Definition of Chantry

1. Noun. An endowment for the singing of Masses.

Generic synonyms: Endowment, Endowment Fund



2. Noun. A chapel endowed for singing Masses for the soul of the donor.
Generic synonyms: Chapel

Definition of Chantry

1. n. An endowment or foundation for the chanting of masses and offering of prayers, commonly for the founder.

Definition of Chantry

1. Noun. An endowment for the maintenance of a priest to sing a daily mass for the souls of specified people ¹

2. Noun. A chapel set up for this purpose ¹

¹ Source: wiktionary.com

Definition of Chantry

1. an endowment given to a church [n -TRIES]

Chantry Pictures

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Lexicographical Neighbors of Chantry

chantey
chanteys
chanticleer
chanticleers
chantie
chanties
chanting
chantingly
chantis
chantlike
chantor
chantors
chantress
chantresses
chantries
chantry (current term)
chants
chanty
chao
chaogenous
chaoite
chaolite
chaological
chaologist
chaologists
chaology
chaomancy
chaophilia
chaos-theory

Literary usage of Chantry

Below you will find example usage of this term as found in modern and/or classical literature:

1. The Gentleman's Magazine (1864)
"Speke's chantry, founded by Sir John Speke, for a priest at £7, ... chantry, founder unknown. chantry belonging to the collation of the Chanter. ..."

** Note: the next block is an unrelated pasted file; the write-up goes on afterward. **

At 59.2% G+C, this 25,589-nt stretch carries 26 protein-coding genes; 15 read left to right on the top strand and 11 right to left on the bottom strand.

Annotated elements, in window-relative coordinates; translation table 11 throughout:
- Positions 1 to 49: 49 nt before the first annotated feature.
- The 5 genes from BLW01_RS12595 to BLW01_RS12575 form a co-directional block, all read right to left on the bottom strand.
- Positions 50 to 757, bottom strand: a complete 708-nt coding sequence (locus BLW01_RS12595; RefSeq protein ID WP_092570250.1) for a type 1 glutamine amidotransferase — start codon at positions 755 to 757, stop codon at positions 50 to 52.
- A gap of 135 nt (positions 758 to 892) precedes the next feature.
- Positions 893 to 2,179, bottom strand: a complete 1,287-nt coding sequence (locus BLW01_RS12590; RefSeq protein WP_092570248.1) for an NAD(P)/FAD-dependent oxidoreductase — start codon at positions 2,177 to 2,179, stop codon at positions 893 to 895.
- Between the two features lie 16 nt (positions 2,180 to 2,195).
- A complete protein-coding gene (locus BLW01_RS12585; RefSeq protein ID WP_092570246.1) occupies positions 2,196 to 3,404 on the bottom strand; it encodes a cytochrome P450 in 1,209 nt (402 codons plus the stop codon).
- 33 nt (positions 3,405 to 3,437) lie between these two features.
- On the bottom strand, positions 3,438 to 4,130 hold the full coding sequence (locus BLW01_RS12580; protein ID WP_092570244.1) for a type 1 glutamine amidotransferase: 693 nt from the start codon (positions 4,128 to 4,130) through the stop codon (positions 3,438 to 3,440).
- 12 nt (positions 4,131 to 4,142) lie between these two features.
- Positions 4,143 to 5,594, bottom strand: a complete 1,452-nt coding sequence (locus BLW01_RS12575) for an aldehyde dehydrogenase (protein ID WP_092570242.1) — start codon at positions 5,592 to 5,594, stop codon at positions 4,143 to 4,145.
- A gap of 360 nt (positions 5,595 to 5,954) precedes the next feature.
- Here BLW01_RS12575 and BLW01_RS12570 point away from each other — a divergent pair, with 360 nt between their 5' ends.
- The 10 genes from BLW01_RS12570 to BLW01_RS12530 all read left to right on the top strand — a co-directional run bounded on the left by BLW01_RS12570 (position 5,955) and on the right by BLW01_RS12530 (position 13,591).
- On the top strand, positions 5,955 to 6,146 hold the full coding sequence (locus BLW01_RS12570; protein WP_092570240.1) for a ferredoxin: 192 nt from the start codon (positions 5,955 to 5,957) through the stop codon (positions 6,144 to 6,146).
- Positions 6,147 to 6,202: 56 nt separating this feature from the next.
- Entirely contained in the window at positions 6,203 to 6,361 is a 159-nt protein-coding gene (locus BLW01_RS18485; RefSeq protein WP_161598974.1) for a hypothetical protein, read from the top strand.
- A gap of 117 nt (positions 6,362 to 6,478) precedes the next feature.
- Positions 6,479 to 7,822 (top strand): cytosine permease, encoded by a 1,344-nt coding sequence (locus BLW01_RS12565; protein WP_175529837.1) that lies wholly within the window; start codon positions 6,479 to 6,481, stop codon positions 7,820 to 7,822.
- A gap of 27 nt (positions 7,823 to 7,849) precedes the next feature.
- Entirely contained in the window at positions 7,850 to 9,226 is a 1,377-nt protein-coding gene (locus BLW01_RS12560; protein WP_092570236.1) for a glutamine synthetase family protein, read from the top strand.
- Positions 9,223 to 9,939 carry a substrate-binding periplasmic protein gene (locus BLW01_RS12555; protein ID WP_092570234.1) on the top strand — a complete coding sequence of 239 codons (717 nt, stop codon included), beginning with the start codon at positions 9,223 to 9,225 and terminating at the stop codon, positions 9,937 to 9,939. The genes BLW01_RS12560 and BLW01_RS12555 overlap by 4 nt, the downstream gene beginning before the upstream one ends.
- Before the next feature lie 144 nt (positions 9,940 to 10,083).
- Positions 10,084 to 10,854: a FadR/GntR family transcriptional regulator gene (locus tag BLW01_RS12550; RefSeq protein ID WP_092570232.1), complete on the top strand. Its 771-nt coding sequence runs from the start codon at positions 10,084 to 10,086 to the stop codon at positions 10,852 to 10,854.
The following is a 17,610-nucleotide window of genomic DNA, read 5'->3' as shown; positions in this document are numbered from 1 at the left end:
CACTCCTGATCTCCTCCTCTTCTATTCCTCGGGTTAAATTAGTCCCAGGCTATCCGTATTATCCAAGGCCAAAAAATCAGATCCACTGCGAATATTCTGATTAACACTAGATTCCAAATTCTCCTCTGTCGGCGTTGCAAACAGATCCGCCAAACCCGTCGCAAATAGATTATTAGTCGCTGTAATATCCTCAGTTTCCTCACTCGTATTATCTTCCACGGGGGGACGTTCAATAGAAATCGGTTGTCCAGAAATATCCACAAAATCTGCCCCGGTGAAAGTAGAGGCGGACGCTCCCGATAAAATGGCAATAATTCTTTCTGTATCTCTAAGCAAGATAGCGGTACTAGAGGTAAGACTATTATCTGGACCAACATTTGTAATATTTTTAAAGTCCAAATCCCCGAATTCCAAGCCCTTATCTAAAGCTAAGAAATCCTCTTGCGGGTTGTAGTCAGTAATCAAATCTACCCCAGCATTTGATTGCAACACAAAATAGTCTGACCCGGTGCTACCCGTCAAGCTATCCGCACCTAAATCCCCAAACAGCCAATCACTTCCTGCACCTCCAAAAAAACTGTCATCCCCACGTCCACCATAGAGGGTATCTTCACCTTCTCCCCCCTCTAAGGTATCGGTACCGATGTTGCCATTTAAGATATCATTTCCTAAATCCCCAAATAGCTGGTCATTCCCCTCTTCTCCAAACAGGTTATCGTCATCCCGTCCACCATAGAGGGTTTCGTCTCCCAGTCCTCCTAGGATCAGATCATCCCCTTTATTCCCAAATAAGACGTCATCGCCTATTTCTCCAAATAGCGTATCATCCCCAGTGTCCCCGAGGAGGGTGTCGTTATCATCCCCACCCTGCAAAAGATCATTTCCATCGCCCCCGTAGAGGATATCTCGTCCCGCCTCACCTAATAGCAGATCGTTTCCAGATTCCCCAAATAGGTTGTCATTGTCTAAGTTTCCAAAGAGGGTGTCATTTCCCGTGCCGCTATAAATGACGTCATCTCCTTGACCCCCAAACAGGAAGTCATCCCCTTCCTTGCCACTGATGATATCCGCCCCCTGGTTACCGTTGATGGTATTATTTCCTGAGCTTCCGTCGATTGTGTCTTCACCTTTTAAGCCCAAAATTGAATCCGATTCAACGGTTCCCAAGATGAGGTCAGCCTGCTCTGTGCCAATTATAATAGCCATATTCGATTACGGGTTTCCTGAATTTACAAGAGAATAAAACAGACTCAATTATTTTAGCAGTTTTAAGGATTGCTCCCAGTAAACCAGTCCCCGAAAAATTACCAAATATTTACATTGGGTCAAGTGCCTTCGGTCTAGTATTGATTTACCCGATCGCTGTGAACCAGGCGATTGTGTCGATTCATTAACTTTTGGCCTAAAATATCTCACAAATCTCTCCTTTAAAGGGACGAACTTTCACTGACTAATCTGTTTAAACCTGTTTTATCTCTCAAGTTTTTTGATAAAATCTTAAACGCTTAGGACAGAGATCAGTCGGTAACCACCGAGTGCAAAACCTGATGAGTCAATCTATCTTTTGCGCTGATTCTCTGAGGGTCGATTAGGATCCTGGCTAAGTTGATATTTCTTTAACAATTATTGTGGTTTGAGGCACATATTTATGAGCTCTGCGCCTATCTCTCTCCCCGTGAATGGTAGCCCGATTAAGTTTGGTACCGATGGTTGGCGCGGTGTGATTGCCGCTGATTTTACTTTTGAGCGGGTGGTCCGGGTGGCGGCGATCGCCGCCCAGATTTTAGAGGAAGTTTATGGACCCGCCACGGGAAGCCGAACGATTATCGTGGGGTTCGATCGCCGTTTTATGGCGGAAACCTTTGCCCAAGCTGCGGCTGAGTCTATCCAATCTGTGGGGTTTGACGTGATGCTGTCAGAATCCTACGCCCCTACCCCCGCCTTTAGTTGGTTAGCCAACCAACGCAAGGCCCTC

2. The Antiquary by Edward Walford, John Charles Cox, George Latimer Apperson (1890)
"chantry of Our Lady in the Parish of St. Oswald in Durham. 2. chantry of St. John the Baptist and Evangelist in St. Oswalds Church ..."

3. The Catholic Encyclopedia: An International Work of Reference on the by Charles George Herbermann, Edward Aloysius Pace, Condé Bénoist Pallen, Thomas Joseph Shahan, John Joseph Wynne (1913)
"Among the many evils attendant upon the suppression of the chantry the most ... 1889-1890) ; Yorkshire chantry Surveys, Being the Certificates of the ..."

4. A History of Architectural Development by Frederick Moore Simpson (1909)
"Although English cathedrals have not side chapels of the chantry kind common ... chantry chapels are sometimes at the end of aisles, but in cathedrals are ..."

5. Publications by Oxford Historical Society (1899)
"19, 1429, to confer this chantry on his College. ... Certificate of the abbot that he had admitted to the chantry Alexander de S. Albano, presbiter, ..."

6. London by Charles Knight (1851)
"object was secured by the endowment of a chantry. Most of the old churches of London had four or five of these chantries, and the number in old St. Paul's ..."

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